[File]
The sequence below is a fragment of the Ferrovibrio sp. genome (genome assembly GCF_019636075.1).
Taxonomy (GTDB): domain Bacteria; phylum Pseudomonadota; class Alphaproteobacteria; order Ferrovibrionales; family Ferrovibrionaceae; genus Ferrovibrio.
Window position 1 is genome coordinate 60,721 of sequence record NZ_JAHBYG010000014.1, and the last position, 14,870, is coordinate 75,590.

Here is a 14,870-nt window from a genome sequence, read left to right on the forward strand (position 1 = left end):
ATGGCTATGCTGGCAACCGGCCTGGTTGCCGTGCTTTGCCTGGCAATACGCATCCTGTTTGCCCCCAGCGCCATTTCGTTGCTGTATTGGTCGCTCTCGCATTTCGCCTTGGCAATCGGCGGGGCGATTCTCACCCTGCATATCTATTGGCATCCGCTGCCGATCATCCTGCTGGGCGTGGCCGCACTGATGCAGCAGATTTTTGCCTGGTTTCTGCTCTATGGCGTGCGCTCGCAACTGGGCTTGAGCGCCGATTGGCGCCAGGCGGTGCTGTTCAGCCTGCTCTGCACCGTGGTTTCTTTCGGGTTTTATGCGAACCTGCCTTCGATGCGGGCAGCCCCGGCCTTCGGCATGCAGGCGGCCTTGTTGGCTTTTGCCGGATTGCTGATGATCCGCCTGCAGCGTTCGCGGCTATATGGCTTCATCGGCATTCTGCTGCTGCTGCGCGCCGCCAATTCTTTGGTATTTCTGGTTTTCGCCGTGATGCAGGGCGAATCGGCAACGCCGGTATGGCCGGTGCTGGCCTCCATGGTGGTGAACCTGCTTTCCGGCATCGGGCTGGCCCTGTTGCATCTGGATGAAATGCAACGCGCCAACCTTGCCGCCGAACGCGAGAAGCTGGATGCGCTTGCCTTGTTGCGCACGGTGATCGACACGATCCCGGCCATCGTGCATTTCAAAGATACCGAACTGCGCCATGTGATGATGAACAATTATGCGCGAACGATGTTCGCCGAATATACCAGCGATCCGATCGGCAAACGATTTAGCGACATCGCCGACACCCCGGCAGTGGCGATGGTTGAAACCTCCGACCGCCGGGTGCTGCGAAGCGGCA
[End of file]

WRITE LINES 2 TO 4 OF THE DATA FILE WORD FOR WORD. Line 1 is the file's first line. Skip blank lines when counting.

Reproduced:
Taxonomy (GTDB): domain Bacteria; phylum Pseudomonadota; class Alphaproteobacteria; order Ferrovibrionales; family Ferrovibrionaceae; genus Ferrovibrio.
Window position 1 is genome coordinate 60,721 of sequence record NZ_JAHBYG010000014.1, and the last position, 14,870, is coordinate 75,590.

Here is a 14,870-nt window from a genome sequence, read left to right on the forward strand (position 1 = left end):